Background: Poor social integration increases risk for poor health. The psychobiological pathways underlying this effect are not well-understood.
Purpose: This study utilized a migration stress model to prospectively investigate the impact of social integration on change in high-frequency heart rate variability (HF-HRV), a marker of autonomic functioning.
Methods: Sixty new international students were recruited shortly after their arrival in the host country and assessed 2 and 5 months later. At each assessment period, participants provided information on social integration and loneliness and had their resting HF-HRV evaluated.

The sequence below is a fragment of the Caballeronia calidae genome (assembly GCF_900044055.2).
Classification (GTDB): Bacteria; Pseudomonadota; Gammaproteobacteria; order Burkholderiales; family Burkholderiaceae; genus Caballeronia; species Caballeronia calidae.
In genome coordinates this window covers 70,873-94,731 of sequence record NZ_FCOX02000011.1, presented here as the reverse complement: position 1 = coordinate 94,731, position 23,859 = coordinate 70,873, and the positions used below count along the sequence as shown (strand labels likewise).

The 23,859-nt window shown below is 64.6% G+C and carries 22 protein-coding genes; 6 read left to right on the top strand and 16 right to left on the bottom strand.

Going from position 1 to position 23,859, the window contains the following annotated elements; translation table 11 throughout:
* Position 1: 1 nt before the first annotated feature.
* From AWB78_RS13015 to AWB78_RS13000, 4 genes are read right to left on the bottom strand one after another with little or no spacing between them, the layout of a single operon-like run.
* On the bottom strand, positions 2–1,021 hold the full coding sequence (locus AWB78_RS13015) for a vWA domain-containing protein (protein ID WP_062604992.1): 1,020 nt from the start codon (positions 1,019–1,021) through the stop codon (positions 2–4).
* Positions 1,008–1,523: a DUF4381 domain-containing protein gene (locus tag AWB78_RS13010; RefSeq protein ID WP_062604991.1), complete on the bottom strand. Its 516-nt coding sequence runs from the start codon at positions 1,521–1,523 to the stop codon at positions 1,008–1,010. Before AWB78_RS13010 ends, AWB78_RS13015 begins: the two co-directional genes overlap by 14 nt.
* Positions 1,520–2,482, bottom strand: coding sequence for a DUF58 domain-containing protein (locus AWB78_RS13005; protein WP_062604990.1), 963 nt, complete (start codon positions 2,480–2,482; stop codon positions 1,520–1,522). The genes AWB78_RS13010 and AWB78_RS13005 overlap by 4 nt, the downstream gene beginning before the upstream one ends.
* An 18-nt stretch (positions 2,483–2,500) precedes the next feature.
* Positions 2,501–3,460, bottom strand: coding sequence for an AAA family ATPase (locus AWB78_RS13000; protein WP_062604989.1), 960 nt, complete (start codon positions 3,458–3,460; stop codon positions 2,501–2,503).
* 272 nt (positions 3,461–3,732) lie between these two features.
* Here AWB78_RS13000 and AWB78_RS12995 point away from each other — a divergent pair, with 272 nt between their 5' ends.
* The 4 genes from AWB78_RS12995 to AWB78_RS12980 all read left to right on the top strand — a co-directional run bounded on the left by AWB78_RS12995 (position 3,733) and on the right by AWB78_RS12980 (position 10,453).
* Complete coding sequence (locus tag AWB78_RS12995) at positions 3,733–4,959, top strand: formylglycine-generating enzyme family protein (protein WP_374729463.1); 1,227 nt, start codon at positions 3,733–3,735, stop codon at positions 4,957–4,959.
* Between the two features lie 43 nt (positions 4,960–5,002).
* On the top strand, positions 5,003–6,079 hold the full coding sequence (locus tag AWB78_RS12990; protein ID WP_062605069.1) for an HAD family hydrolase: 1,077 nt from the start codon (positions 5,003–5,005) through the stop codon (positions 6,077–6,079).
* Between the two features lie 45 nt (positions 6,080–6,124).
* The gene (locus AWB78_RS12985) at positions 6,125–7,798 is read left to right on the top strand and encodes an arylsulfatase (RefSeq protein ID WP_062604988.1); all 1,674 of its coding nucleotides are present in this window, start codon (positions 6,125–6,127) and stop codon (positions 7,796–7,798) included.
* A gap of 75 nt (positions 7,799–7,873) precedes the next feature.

Results: There was an overall decrease in HF-HRV over time. The magnitude of the within-person and between-person effects of social integration on HRV increased over time, such that greater social integration was associated with higher HF-HRV at later follow-ups.
Conclusions: These results suggest that altered autonomic functioning might represent a key pathway linking social integration to health outcomes.